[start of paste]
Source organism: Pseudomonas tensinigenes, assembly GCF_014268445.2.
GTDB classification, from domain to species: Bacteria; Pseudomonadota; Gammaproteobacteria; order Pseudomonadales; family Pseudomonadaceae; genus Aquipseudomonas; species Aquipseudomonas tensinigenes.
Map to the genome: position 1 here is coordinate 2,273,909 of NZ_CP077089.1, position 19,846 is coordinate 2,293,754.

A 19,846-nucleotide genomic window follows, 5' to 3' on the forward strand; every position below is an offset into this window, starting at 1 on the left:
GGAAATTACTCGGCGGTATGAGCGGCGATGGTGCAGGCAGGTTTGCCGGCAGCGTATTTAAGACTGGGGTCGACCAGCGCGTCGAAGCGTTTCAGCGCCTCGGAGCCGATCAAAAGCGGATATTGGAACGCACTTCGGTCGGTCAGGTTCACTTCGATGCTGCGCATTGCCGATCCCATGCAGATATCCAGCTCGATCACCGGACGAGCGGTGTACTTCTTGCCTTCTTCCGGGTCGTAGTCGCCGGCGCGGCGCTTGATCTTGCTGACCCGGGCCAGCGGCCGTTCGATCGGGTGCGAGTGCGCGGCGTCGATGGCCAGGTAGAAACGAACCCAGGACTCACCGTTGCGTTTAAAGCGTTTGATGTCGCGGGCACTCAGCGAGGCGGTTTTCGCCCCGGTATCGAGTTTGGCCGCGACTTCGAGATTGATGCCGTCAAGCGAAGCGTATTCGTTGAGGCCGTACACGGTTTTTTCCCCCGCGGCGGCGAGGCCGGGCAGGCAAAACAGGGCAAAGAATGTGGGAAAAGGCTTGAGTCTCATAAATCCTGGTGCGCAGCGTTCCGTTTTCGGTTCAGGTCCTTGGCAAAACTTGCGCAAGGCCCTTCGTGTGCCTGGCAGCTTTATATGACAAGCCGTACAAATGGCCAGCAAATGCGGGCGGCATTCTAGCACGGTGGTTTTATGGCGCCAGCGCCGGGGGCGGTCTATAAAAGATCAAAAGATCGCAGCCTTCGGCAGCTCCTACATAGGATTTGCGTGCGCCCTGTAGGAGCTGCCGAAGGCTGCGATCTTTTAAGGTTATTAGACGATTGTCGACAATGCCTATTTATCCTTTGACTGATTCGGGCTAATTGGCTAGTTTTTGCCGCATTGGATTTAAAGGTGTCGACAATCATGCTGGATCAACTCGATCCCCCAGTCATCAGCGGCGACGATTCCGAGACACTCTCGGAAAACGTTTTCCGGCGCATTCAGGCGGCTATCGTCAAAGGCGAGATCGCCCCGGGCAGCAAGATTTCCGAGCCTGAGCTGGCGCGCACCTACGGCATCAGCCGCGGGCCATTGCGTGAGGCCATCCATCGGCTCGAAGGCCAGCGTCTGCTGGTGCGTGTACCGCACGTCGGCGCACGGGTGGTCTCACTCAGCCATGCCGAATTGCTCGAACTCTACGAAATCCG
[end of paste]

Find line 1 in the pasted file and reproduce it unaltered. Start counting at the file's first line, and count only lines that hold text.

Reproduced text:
Source organism: Pseudomonas tensinigenes, assembly GCF_014268445.2.